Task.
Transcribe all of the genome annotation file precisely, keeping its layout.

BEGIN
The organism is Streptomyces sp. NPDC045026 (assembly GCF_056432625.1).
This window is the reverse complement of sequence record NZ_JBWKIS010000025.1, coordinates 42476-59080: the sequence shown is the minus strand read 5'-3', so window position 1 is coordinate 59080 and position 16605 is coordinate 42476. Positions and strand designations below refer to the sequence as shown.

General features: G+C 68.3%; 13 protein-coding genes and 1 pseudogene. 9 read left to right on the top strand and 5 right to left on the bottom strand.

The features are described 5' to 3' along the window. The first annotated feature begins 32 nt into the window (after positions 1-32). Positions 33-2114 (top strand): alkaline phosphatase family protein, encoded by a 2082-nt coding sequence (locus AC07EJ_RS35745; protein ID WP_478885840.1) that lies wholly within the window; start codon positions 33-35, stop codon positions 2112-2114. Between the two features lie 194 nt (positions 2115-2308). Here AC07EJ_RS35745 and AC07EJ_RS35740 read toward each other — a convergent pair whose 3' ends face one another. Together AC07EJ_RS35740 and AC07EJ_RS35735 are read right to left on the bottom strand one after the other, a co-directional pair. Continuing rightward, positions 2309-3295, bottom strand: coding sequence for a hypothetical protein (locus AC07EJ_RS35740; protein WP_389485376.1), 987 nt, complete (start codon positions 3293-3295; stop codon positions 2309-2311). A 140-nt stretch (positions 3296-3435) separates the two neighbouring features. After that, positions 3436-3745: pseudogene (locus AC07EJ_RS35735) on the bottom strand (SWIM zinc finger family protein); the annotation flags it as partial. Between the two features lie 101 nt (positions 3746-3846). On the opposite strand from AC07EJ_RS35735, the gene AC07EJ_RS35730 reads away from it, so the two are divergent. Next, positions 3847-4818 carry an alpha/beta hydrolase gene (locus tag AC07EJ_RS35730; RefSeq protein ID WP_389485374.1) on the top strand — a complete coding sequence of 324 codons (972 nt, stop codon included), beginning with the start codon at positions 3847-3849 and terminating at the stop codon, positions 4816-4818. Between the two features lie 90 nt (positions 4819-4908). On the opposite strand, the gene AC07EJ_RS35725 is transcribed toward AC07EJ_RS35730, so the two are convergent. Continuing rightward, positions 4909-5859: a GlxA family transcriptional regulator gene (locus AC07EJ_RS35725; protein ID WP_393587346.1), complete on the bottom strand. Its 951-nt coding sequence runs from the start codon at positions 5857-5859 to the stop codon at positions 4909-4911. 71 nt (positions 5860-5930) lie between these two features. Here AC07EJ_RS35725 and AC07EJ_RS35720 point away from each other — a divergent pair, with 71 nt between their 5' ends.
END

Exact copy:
The organism is Streptomyces sp. NPDC045026 (assembly GCF_056432625.1).
This window is the reverse complement of sequence record NZ_JBWKIS010000025.1, coordinates 42476-59080: the sequence shown is the minus strand read 5'-3', so window position 1 is coordinate 59080 and position 16605 is coordinate 42476. Positions and strand designations below refer to the sequence as shown.

General features: G+C 68.3%; 13 protein-coding genes and 1 pseudogene. 9 read left to right on the top strand and 5 right to left on the bottom strand.

The features are described 5' to 3' along the window. The first annotated feature begins 32 nt into the window (after positions 1-32). Positions 33-2114 (top strand): alkaline phosphatase family protein, encoded by a 2082-nt coding sequence (locus AC07EJ_RS35745; protein ID WP_478885840.1) that lies wholly within the window; start codon positions 33-35, stop codon positions 2112-2114. Between the two features lie 194 nt (positions 2115-2308). Here AC07EJ_RS35745 and AC07EJ_RS35740 read toward each other — a convergent pair whose 3' ends face one another. Together AC07EJ_RS35740 and AC07EJ_RS35735 are read right to left on the bottom strand one after the other, a co-directional pair. Continuing rightward, positions 2309-3295, bottom strand: coding sequence for a hypothetical protein (locus AC07EJ_RS35740; protein WP_389485376.1), 987 nt, complete (start codon positions 3293-3295; stop codon positions 2309-2311). A 140-nt stretch (positions 3296-3435) separates the two neighbouring features. After that, positions 3436-3745: pseudogene (locus AC07EJ_RS35735) on the bottom strand (SWIM zinc finger family protein); the annotation flags it as partial. Between the two features lie 101 nt (positions 3746-3846). On the opposite strand from AC07EJ_RS35735, the gene AC07EJ_RS35730 reads away from it, so the two are divergent. Next, positions 3847-4818 carry an alpha/beta hydrolase gene (locus tag AC07EJ_RS35730; RefSeq protein ID WP_389485374.1) on the top strand — a complete coding sequence of 324 codons (972 nt, stop codon included), beginning with the start codon at positions 3847-3849 and terminating at the stop codon, positions 4816-4818. Between the two features lie 90 nt (positions 4819-4908). On the opposite strand, the gene AC07EJ_RS35725 is transcribed toward AC07EJ_RS35730, so the two are convergent. Continuing rightward, positions 4909-5859: a GlxA family transcriptional regulator gene (locus AC07EJ_RS35725; protein ID WP_393587346.1), complete on the bottom strand. Its 951-nt coding sequence runs from the start codon at positions 5857-5859 to the stop codon at positions 4909-4911. 71 nt (positions 5860-5930) lie between these two features. Here AC07EJ_RS35725 and AC07EJ_RS35720 point away from each other — a divergent pair, with 71 nt between their 5' ends.